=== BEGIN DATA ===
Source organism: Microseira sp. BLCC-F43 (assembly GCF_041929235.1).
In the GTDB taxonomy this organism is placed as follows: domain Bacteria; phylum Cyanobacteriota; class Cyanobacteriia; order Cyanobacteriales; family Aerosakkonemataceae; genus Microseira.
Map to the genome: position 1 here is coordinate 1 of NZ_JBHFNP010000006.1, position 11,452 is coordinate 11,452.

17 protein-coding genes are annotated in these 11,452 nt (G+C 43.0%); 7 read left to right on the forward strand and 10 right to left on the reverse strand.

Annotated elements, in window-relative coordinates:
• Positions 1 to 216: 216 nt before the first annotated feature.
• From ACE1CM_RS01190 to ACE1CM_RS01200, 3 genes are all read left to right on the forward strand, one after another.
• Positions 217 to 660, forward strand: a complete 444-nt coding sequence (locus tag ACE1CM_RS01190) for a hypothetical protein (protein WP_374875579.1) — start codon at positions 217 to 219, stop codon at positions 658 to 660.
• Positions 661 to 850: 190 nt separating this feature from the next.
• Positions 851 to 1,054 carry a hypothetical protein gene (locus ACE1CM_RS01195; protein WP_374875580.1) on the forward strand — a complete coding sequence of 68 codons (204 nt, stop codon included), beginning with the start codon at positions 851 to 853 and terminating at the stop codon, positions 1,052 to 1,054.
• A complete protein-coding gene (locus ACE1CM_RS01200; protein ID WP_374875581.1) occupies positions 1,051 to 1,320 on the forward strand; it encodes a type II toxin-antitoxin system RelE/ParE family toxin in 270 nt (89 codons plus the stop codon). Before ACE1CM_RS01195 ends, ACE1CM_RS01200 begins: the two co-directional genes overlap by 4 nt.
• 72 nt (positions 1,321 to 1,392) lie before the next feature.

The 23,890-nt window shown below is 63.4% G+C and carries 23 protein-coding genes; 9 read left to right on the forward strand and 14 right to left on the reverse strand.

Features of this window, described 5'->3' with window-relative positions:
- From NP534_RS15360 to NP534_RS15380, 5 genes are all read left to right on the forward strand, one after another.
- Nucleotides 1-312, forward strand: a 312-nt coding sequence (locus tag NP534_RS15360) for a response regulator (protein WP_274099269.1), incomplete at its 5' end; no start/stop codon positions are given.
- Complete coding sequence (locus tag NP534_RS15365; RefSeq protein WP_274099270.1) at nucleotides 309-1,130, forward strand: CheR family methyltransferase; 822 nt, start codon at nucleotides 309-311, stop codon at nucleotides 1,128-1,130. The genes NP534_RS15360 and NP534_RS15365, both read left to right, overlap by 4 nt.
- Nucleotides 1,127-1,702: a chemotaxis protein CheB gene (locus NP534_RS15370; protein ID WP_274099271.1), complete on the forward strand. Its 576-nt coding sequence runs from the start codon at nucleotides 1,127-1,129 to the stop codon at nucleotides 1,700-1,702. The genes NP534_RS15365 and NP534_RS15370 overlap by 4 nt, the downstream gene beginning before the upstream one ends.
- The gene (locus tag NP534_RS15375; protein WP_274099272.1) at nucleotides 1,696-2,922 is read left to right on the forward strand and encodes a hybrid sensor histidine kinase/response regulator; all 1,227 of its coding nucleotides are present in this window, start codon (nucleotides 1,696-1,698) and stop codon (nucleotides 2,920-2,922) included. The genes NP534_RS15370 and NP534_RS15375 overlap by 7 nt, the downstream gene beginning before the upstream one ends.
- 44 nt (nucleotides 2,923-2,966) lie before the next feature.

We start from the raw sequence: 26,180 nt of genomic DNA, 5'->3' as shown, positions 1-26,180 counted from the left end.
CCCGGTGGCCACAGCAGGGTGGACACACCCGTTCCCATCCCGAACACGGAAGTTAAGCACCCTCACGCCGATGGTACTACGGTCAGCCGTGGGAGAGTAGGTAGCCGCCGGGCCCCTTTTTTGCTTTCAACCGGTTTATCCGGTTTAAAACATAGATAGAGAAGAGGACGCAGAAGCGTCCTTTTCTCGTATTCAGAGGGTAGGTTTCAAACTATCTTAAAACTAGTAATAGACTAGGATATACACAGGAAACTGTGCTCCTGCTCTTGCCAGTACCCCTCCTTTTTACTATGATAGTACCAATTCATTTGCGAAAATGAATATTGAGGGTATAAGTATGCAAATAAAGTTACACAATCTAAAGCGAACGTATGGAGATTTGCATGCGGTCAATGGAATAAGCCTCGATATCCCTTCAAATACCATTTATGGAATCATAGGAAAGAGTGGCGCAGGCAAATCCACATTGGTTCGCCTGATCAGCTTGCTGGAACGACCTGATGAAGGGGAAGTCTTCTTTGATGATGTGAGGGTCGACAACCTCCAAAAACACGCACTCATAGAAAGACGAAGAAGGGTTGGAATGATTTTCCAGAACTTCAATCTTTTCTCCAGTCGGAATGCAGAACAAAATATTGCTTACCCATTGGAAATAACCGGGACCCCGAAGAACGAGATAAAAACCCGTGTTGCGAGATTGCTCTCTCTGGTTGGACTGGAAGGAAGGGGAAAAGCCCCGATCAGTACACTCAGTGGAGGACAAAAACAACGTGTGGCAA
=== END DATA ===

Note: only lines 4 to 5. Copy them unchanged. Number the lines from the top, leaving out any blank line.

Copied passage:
17 protein-coding genes are annotated in these 11,452 nt (G+C 43.0%); 7 read left to right on the forward strand and 10 right to left on the reverse strand.

Annotated elements, in window-relative coordinates: